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Purpose of review: To examine the links of nuclear factor-[kappa]B (NF-[kappa]B) to treatment-induced signaling in breast cancer and to propose further studies to elucidate the role of NF-[kappa]B in breast cancer response to chemotherapy and radiation.

Recent findings: The authors' group and others have investigated the clinical relevance of ubiquitously expressed NF-[kappa]B in breast cancer. Possibly through its effects on apoptosis, NF-[kappa]B has been implicated in tumor resistance to chemotherapy and radiation in many types of tumors. Furthermore, both in vitro and in vivo studies have shown that targeted inhibition of NF-[kappa]B can sensitize tumor cells to chemotherapy and radiation.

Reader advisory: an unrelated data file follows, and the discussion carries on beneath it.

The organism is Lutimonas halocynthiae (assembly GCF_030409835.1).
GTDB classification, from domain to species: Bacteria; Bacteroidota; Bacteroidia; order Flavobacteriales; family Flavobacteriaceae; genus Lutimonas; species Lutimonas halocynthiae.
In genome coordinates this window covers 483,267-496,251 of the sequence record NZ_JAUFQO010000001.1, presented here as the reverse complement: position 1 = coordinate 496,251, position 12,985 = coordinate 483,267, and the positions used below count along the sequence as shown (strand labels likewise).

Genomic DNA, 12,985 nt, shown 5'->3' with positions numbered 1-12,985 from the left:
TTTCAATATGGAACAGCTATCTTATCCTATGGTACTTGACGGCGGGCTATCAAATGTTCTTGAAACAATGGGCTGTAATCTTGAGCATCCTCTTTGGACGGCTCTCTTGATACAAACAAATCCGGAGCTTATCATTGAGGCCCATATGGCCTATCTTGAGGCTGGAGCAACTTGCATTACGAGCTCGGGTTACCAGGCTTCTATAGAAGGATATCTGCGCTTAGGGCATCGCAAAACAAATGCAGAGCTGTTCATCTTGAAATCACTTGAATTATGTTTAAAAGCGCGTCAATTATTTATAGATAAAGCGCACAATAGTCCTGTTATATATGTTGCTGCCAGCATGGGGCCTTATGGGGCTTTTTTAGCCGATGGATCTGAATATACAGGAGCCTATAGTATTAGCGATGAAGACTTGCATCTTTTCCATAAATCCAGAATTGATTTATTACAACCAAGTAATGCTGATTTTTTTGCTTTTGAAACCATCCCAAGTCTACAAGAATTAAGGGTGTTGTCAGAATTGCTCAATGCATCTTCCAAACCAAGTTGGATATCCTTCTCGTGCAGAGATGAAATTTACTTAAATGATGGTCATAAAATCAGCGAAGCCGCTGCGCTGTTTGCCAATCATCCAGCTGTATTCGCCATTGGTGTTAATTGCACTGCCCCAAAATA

Summary: The molecular mechanisms involved in chemotherapy-induced and radiation-induced cell death in breast cancer are not fully known, nor are the mechanisms of treatment resistance. NF-[kappa]B is a transcription factor for a number of genes involved in tumor progression and resistance to systemic therapies and is a major regulator of the apoptotic pathway. Gaining further insights into molecular factors such as NF-[kappa]B as biomarkers for treatment response may help clinicians predict treatment outcome and lead to the development of targeted therapeutics.

(C) 2003 Lippincott Williams & Wilkins, Inc.